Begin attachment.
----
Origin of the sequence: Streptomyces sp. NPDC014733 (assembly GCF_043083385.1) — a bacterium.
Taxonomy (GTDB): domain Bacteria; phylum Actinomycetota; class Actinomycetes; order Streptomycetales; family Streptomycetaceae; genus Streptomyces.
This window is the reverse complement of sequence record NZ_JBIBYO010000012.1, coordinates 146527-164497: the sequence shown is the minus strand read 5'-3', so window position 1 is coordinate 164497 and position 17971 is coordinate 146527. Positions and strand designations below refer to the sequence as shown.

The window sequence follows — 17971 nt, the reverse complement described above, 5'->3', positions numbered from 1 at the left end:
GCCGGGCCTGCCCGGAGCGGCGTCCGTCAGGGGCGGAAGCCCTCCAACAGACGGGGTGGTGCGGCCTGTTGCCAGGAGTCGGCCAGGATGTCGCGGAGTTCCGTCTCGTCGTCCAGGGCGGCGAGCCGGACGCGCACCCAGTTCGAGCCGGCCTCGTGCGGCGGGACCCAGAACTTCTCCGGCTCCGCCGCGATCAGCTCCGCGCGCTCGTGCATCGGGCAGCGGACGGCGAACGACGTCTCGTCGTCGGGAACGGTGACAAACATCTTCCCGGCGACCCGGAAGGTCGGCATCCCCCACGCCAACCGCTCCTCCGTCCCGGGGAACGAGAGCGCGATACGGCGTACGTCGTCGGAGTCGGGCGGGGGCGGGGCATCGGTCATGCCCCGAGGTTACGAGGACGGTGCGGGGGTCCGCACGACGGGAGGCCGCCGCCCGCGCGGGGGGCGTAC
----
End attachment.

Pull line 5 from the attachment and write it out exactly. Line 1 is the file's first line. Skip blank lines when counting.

GCCGGGCCTGCCCGGAGCGGCGTCCGTCAGGGGCGGAAGCCCTCCAACAGACGGGGTGGTGCGGCCTGTTGCCAGGAGTCGGCCAGGATGTCGCGGAGTTCCGTCTCGTCGTCCAGGGCGGCGAGCCGGACGCGCACCCAGTTCGAGCCGGCCTCGTGCGGCGGGACCCAGAACTTCTCCGGCTCCGCCGCGATCAGCTCCGCGCGCTCGTGCATCGGGCAGCGGACGGCGAACGACGTCTCGTCGTCGGGAACGGTGACAAACATCTTCCCGGCGACCCGGAAGGTCGGCATCCCCCACGCCAACCGCTCCTCCGTCCCGGGGAACGAGAGCGCGATACGGCGTACGTCGTCGGAGTCGGGCGGGGGCGGGGCATCGGTCATGCCCCGAGGTTACGAGGACGGTGCGGGGGTCCGCACGACGGGAGGCCGCCGCCCGCGCGGGGGGCGTAC